Making my Merida cosplay was a fun project. I really wanted to attend the GR Comic Con as a Jedi, but I also liked the idea of making a Disney Princess inspired Jedi outfit after seeing some cool designs on Pinterest.

So I came up with my own design for Merida, I wanted it to be closer to the traditional Scottish style from the movie, Brave.

(click on any picture to see it larger)

10321597_860175530669143_1393124217620405541_o (1)8950_10205320568319845_3119601411216395880_n

I started by making the pants, using a pair of my yoga pants as a pattern, same idea as making a pair of pajama pants. The fabric was sort of stretchy, but I didn’t want them as tight as leggings. The also have an elastic waistband.

_MG_8579_MG_8578

The jacket was a little more complicated, I made it a kimono style with two seams, so using a napkin I figured out how to cut it then used muslin (which turned into the lining) to practice. Use your measurements to figure out the length/width you will need.

_MG_9299 _MG_9300_MG_9301_MG_9302

My $3 a yard clearance linen fabric for the outside of the jacket.

_MG_9304

To make the jacket sew the bottom arm seam and side seam in one go, repeat on other side (for both outer part and lining). Then pin together around all raw edges (except sleeves) and turn right-side out, fold and finish sleeves.

The lightsaber also presented a bit of a challange, since a bow and arrows are not Jedi-like I needed to modify a lightsaber. Ideally I would have made the whole thing, but I ran out of time and this was actually much cheaper (aka budget friendly)… since I painted it 3 days before the Con.

I took a plastic lightsaber (it used to make noise/light up but the battery door was missing and I don’t know if it worked or not). I chose a blue blade to represent the ‘wisps’ from Brave. I used 3 different colors of acrylic paint to paint a design following the basic pattern of Merida’s bow.

_MG_1780 _MG_1781 _MG_1782 _MG_1783_MG_1794 _MG_1795

I also made these accessories out of modeling clay, an arrowhead necklace (I put a chain through the hole to wear around my neck), and a buckle to put my sash through (not seen in the picture). The design was then painted on after baking.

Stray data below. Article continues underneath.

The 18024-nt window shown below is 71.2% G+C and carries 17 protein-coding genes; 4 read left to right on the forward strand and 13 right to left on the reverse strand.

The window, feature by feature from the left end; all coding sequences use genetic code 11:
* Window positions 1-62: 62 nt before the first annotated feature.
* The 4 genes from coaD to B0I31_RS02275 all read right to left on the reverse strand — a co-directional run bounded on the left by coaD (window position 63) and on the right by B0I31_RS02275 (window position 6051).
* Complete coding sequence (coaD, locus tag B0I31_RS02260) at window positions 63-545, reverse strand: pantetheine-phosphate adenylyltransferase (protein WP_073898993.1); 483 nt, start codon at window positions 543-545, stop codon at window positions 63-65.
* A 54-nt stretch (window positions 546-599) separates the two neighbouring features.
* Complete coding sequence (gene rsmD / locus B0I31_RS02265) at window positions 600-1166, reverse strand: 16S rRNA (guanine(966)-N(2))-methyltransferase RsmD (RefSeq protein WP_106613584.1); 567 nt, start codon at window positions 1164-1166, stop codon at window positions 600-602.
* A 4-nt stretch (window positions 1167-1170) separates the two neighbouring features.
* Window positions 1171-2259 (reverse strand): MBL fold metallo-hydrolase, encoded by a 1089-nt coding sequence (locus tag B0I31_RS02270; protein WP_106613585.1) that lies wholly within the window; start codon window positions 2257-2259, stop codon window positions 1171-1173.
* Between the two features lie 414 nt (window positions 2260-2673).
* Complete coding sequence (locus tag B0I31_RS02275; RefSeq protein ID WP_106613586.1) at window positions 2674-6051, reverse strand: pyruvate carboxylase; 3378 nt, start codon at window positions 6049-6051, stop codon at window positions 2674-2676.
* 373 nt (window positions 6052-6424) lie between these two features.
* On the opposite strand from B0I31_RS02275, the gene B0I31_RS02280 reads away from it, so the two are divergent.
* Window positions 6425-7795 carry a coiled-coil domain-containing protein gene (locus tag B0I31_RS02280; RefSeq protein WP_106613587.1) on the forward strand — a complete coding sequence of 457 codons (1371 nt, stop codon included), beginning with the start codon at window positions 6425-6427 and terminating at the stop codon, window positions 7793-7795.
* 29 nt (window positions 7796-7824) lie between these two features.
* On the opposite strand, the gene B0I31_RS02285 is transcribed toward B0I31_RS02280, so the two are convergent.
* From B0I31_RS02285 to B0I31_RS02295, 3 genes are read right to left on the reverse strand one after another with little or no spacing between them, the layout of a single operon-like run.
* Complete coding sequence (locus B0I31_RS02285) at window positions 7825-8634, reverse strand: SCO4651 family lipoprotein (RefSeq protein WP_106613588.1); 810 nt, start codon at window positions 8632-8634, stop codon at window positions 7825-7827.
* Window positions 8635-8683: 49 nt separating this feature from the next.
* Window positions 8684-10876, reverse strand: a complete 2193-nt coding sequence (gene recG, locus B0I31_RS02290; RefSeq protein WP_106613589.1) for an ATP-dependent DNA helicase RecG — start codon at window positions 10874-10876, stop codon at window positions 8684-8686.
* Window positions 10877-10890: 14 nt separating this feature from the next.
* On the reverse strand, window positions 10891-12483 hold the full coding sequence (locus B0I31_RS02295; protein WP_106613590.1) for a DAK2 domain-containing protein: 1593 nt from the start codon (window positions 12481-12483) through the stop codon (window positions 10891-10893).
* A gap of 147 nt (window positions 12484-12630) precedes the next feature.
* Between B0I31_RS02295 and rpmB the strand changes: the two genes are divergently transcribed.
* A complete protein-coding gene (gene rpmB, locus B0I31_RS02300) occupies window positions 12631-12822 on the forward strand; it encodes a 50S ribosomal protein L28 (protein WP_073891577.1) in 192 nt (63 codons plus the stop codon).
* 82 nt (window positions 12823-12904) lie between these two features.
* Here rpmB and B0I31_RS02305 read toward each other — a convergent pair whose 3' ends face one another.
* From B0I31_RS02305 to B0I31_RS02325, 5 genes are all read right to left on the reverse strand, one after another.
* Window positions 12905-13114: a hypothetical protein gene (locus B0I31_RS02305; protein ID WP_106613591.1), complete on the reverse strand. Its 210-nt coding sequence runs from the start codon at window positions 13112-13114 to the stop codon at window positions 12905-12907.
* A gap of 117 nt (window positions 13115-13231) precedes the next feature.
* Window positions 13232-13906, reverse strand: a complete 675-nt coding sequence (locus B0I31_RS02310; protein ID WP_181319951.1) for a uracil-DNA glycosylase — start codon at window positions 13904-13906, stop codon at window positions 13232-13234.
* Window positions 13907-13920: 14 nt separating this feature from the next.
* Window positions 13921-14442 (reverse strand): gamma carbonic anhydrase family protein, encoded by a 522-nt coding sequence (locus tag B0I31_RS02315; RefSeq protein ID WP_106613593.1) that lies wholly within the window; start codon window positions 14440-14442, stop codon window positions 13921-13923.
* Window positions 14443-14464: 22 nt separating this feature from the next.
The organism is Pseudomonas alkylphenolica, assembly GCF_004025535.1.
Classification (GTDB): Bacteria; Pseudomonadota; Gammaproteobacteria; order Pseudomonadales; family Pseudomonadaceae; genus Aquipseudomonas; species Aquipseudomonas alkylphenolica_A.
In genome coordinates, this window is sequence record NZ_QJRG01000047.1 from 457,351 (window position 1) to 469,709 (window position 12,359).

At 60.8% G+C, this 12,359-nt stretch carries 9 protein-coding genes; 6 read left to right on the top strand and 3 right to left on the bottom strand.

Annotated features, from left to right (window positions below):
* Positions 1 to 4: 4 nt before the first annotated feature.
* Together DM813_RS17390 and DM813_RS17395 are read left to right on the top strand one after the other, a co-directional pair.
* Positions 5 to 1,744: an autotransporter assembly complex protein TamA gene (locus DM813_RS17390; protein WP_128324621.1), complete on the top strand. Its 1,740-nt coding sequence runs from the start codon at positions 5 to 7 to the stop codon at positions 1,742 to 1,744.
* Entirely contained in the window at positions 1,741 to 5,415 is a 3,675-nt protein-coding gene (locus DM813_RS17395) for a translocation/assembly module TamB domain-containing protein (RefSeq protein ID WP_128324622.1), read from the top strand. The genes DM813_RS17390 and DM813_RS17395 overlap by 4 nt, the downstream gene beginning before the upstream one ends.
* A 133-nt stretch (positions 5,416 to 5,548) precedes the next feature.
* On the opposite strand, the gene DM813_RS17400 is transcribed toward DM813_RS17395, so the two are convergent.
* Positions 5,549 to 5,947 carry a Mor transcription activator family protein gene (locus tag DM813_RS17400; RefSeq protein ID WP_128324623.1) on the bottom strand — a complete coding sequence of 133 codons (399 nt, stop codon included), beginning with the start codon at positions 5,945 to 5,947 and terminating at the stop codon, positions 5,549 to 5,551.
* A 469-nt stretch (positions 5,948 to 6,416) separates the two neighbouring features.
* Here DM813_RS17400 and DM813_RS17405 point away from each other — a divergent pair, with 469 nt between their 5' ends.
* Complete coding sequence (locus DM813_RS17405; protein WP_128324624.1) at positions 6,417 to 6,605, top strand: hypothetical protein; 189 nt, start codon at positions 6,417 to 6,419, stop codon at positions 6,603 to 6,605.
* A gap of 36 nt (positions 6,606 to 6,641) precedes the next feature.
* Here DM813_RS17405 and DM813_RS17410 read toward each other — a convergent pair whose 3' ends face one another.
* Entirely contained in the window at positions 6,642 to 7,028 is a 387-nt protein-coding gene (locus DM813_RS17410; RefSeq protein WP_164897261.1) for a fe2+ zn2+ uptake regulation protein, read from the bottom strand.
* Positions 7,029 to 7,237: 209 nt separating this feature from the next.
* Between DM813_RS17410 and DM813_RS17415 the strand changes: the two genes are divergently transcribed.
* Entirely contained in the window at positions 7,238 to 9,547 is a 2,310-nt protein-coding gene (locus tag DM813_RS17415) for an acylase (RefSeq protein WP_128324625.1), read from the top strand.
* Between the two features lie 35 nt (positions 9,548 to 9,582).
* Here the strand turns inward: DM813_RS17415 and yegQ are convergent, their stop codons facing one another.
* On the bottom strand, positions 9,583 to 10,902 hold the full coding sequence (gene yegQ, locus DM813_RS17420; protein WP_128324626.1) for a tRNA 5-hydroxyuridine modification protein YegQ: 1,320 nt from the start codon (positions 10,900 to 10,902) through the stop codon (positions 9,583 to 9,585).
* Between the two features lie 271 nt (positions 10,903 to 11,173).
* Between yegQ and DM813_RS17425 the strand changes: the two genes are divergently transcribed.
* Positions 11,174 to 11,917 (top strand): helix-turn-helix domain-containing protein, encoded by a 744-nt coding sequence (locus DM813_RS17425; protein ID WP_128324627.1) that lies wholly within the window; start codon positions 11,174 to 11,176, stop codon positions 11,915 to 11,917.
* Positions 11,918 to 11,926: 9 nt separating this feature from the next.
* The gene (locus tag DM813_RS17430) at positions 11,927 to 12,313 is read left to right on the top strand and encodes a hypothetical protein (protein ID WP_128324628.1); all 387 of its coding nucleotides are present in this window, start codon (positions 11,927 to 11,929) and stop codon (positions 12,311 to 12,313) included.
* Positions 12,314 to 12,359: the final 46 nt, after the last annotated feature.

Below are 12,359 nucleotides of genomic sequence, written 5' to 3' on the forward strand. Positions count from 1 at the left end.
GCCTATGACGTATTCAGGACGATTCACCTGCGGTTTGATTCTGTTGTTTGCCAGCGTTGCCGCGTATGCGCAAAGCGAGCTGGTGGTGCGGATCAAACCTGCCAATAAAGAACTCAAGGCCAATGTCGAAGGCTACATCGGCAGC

_MG_1791

My next post I will post details about how I made the skirt and styled the wig.

Stargazer Cowl

_MG_1708

This cowl was so easy and only takes a couple hours to crochet.

_MG_1706

It’s worked up with a bulky yarn and large hook, that gives it a nice loose pattern that drapes well and is nice and warm.

_MG_1707

Supplies:

2-3 skein’s of Lion Brand Hometown USA yarn in color of your choice (I used Dallas Grey)

Size S/35 Crochet hook (about 3/4 of an inch in diameter)

Tapestry needle (optional, using your hook to loop through works too if you don’t have a tapestry needle)

The Pattern:

Piece is worked flat then sewed up the side

Row 1: Chain 55 (or however many you want to make the diameter you would like. Just make sure it’s multiple’s of two plus one for your first row). Single crochet along first row starting in first chain from hook (54 stitches)

Row 2: Chain 2, half double crochet across starting in second stitch from chain (chain counts as 2 HDC)

Row 3: Chain 1, single crochet across starting in second stitch from chain (chain counts as SC)

Row 4: This is where you will start the star stitch pattern. Chain 3, pull up a loop in second chain from hook so you have two loops on your hook, pull up a loop in third chain from hook (three loops), pull loop from first stitch, second stitch, and third stitch from previous row, four, five then six loops. After you have six loops on your hook pull yarn through all six loops then chain one. This completes the first ‘star’. To finish the row: pull yarn through ‘eye’ of star, (two loops), then wrap the yarn around your hook (like your going to HDC) and pull up loop through the last ‘spoke’ of the previous star (four loops), pull up loop in next two stitches (six loops), and finish the same way as first star. Follow the instructions for the second ‘star’ to finish the row.

Row 5: Chain 3 (counts 1 HDC), make two HDC in each ‘eye’ of the stars along the row, and make one HDC in last stitch.

Here is a Youtube video I made to explain this better

Rows 6-7: Repeat rows 4 and 5

Repeat row 1-3

Repeat rows 4-7

Repeat rows 1-3

(end on a row of single crochet)

finish off, leaving a tail long enough to sew short ends together and you’re done! Enjoy your new cowl!